The Community of Chile Joto

The Community of Chile Joto

Lourdes and Helena are sisters. They both received a molcajete (traditional stone mortar) as a wedding gift from their father, which they have passed on to their granddaughters. In those bowls—essential in a good kitchen—is “where we learned to cook,” says Lourdes. The sisters cultivate GMO-free chile ancho, chilaca, corn, nopal, oats, and alfalfa, and have a food business where they prepare traditional country meals.


The kitchen in their backyard is used for making tortillas, carnitas, and rice in pots over firewood. Next to the house’s wooden structure are tables decorated with local products to tempt diners.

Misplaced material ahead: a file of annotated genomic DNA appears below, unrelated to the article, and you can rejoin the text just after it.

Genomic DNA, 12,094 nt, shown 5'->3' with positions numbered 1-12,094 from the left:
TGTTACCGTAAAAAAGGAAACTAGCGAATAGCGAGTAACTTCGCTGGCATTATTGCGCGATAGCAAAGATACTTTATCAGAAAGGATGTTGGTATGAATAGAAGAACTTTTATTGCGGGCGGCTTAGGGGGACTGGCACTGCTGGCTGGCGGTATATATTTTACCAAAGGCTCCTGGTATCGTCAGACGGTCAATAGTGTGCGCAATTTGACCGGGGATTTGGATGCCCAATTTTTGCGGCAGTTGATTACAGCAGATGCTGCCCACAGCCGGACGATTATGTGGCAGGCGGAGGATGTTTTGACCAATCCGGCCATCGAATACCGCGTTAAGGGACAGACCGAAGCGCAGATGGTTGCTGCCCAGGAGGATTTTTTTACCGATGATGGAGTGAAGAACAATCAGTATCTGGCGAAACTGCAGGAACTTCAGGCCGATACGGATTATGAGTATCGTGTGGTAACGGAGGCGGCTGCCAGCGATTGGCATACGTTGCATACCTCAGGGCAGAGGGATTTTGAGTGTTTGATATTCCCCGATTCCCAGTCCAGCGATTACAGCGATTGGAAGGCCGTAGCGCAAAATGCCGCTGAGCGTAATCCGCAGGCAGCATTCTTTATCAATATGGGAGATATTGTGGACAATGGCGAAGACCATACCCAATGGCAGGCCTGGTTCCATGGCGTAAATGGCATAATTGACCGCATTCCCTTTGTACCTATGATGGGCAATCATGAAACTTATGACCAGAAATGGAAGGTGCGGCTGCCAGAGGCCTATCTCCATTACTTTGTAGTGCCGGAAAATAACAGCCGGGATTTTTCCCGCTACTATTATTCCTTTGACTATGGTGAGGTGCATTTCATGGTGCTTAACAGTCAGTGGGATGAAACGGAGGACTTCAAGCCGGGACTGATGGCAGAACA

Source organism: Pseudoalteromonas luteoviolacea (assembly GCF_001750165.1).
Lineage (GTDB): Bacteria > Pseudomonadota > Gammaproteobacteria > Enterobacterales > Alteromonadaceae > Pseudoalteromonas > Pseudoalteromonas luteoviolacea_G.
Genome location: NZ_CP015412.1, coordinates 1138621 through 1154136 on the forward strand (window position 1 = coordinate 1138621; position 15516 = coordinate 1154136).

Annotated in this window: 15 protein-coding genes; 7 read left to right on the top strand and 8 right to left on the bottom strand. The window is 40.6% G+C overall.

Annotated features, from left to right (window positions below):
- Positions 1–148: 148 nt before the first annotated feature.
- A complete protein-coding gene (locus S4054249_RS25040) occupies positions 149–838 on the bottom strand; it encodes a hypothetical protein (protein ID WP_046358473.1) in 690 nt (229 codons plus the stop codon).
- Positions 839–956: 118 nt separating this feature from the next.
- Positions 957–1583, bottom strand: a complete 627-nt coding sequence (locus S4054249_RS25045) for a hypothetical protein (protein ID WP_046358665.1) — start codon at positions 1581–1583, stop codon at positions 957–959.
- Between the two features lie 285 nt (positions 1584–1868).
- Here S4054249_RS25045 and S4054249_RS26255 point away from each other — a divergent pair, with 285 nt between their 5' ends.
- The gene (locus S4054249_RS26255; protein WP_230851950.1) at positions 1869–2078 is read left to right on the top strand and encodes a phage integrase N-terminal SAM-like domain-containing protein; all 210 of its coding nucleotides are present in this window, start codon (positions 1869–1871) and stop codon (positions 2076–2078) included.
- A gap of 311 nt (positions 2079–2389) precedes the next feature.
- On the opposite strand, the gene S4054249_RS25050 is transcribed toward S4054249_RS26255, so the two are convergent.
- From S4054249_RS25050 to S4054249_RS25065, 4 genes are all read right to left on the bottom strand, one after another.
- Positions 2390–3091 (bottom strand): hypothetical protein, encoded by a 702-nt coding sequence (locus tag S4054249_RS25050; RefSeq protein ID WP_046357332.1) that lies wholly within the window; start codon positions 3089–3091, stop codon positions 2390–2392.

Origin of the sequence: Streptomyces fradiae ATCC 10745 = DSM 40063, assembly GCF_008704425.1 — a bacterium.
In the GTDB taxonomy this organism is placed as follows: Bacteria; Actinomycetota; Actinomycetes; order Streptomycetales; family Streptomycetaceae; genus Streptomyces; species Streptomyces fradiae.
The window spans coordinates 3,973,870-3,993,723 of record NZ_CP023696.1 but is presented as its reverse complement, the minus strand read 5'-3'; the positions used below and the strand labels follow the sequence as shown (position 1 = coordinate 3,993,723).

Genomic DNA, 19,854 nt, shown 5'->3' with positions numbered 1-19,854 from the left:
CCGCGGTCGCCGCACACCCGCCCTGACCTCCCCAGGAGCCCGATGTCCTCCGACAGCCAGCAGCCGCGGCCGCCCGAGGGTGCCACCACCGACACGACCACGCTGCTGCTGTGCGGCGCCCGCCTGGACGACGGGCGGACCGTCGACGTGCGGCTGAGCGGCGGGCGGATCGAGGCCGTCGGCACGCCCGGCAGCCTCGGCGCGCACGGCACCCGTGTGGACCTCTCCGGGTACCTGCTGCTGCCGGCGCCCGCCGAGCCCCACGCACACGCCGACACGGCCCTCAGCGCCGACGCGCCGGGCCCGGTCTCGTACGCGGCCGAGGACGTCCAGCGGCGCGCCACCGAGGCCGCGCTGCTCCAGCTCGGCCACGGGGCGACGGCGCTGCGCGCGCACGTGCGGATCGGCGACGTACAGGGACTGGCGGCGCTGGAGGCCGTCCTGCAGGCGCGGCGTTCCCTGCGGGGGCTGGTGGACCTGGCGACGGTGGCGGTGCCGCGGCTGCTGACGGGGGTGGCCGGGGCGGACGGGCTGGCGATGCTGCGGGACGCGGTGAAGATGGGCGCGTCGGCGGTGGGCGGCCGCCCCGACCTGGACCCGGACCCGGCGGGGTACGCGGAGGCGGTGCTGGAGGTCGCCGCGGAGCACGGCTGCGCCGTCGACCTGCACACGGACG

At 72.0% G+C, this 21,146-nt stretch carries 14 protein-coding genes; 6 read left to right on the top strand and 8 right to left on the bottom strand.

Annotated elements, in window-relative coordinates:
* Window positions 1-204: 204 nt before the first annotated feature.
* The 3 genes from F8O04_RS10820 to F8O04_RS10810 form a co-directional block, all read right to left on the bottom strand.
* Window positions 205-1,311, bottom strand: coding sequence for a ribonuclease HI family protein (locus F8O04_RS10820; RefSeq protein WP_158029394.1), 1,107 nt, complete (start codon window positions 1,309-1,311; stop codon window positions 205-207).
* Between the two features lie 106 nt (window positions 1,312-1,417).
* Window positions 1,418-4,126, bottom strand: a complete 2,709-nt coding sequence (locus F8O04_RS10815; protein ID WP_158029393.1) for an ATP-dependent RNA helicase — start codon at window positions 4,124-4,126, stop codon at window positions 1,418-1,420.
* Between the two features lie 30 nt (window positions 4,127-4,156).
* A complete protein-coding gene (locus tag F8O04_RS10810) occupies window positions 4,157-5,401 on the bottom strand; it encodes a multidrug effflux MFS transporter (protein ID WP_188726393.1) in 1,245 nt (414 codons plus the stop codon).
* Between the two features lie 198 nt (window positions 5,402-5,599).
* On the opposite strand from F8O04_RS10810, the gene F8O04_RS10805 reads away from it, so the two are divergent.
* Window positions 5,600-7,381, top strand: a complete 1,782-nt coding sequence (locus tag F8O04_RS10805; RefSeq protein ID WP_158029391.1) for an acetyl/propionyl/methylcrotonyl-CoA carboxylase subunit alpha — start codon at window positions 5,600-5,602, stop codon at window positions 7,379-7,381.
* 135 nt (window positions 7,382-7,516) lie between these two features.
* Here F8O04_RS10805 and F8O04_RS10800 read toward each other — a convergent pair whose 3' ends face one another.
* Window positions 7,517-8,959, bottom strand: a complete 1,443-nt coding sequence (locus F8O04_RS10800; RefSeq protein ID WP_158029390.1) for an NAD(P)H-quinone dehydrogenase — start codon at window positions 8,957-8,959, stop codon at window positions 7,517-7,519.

In addition to the decorations, the colors, smells, flavors, and authentic flavors of the countryside are alluring. The sisters serve up pipián (a sauce made from ground pumpkin seeds) as easily as a simple plate of rice, green or red salsa, carnitas, mole with chicken, chicken tamales, or pulque. In fact, they can prepare more than 15 dishes. All the dishes are homemade, and the cheese is made by neighbors.


Wearing traditional regional outfits, Helena, Lourdes, and their daughters pass tamales here, a quesadilla there, a plate of rice to the right, one with mole to the left. “Hmmmmmm!” exclaim guests whenever a flavor provokes emotions.


Once the food service slows and the cooks are less busy, Helena and Lourdes show off their small plots of land. They display their chile ancho and chilaca plants. They laugh as they point out a particular chile because they’re embarrassed to say its name: joto (a derogative term for “gay”). This local chile is a blend of ancho and chilaca, and is interestingly colored. It is simultaneously sweet and spicy, and is good in moles or broth.


The cooks live in Terreros de la Sábana, between San Miguel and Dolores. You can reach them on 418 1325 908.